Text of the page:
ED: How did this project differ from other building demolition projects?

GT: This was the largest demolition project ever completed by the client—Infrastructure Ontario (IO).

Given the proximity to public sidewalks and a very busy intersection at Bay and Grosvenor streets, IO considered this to be a high-risk project and public safety was paramount. However, requesting to shut down a sidewalk or lane of traffic on Bay Street was completely out of the question and we were basically told not to think about it. We had to complete the demolition within the confines of the site, which was right at the edge of the sidewalk.

Public safety was given added urgency because of an incident a year earlier during a building demolition at Bathurst Street and Eglinton Avenue in Toronto. The facade of the building collapsed and crushed the hoarding, or safety structures, that had been erected to protect the public around the site. Fortunately no one was killed, but two parents and their child were trapped inside the hoarding after the collapse and had to be rescued. That incident definitely heightened everyone’s awareness around public safety for the 880 Bay Street project.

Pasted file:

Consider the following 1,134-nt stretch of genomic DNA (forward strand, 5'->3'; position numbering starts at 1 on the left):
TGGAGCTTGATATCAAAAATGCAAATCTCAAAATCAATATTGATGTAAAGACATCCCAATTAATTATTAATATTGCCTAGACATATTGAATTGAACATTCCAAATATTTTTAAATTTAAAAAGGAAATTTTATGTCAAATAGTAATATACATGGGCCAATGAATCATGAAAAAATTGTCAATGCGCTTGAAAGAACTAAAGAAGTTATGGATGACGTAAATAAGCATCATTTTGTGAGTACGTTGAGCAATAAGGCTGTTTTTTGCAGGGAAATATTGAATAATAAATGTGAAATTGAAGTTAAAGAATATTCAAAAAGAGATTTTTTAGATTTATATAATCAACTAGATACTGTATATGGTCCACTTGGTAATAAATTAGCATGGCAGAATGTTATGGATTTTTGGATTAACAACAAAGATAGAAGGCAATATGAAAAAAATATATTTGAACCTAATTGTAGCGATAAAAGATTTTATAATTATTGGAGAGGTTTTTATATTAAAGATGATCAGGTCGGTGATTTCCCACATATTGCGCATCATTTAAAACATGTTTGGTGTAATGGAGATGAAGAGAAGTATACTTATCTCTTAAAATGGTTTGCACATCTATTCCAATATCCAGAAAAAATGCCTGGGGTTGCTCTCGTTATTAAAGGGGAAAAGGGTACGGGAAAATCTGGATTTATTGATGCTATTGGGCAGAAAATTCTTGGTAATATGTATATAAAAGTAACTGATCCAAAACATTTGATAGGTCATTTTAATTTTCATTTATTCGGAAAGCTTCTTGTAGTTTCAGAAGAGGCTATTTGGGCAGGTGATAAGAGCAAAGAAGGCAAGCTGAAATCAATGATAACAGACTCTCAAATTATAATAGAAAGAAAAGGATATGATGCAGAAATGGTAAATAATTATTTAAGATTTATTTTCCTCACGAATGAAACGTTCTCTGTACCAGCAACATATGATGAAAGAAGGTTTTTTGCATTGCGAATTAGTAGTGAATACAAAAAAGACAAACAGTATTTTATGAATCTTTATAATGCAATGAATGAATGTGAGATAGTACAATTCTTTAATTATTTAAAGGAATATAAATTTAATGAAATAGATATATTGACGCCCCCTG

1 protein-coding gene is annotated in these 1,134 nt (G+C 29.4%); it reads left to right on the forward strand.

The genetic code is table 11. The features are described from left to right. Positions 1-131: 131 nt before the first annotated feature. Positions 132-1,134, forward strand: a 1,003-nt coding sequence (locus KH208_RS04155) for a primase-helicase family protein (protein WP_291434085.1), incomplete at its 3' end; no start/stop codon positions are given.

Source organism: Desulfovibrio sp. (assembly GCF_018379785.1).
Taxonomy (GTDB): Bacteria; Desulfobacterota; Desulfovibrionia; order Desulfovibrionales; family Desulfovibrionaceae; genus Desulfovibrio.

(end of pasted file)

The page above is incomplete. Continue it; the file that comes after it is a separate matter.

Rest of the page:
In demolition, you can knock down a building and not worry about debris falling if you’re in an open area—the risk is much less. But in this circumstance, we were deconstructing a seven-storey building, plus penthouse, with a brick veneer facade, at an extremely busy downtown intersection. Even one brick dropped in the middle of Bay Street could cause disaster.